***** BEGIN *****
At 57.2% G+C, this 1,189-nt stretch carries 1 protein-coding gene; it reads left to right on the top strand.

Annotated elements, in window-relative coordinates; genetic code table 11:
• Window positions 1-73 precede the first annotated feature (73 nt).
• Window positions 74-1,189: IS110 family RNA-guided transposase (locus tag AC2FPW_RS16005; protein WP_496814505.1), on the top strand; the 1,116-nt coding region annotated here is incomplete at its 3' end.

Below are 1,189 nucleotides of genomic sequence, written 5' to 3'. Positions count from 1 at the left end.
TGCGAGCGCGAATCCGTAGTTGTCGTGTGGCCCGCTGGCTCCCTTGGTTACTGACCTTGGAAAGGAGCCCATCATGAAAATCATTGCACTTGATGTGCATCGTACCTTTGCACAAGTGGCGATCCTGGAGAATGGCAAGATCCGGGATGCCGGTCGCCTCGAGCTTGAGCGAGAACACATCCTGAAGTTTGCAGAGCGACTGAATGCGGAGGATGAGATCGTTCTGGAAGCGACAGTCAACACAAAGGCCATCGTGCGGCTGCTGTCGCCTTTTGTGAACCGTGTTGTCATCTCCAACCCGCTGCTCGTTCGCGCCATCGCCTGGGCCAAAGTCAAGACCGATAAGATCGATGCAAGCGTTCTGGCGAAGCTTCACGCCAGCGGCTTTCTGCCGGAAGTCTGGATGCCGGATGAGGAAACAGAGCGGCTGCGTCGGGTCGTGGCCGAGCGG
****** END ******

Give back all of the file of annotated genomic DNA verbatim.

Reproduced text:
At 57.2% G+C, this 1,189-nt stretch carries 1 protein-coding gene; it reads left to right on the top strand.

Annotated elements, in window-relative coordinates; genetic code table 11:
• Window positions 1-73 precede the first annotated feature (73 nt).
• Window positions 74-1,189: IS110 family RNA-guided transposase (locus tag AC2FPW_RS16005; protein WP_496814505.1), on the top strand; the 1,116-nt coding region annotated here is incomplete at its 3' end.

Below are 1,189 nucleotides of genomic sequence, written 5' to 3'. Positions count from 1 at the left end.
TGCGAGCGCGAATCCGTAGTTGTCGTGTGGCCCGCTGGCTCCCTTGGTTACTGACCTTGGAAAGGAGCCCATCATGAAAATCATTGCACTTGATGTGCATCGTACCTTTGCACAAGTGGCGATCCTGGAGAATGGCAAGATCCGGGATGCCGGTCGCCTCGAGCTTGAGCGAGAACACATCCTGAAGTTTGCAGAGCGACTGAATGCGGAGGATGAGATCGTTCTGGAAGCGACAGTCAACACAAAGGCCATCGTGCGGCTGCTGTCGCCTTTTGTGAACCGTGTTGTCATCTCCAACCCGCTGCTCGTTCGCGCCATCGCCTGGGCCAAAGTCAAGACCGATAAGATCGATGCAAGCGTTCTGGCGAAGCTTCACGCCAGCGGCTTTCTGCCGGAAGTCTGGATGCCGGATGAGGAAACAGAGCGGCTGCGTCGGGTCGTGGCCGAGCGG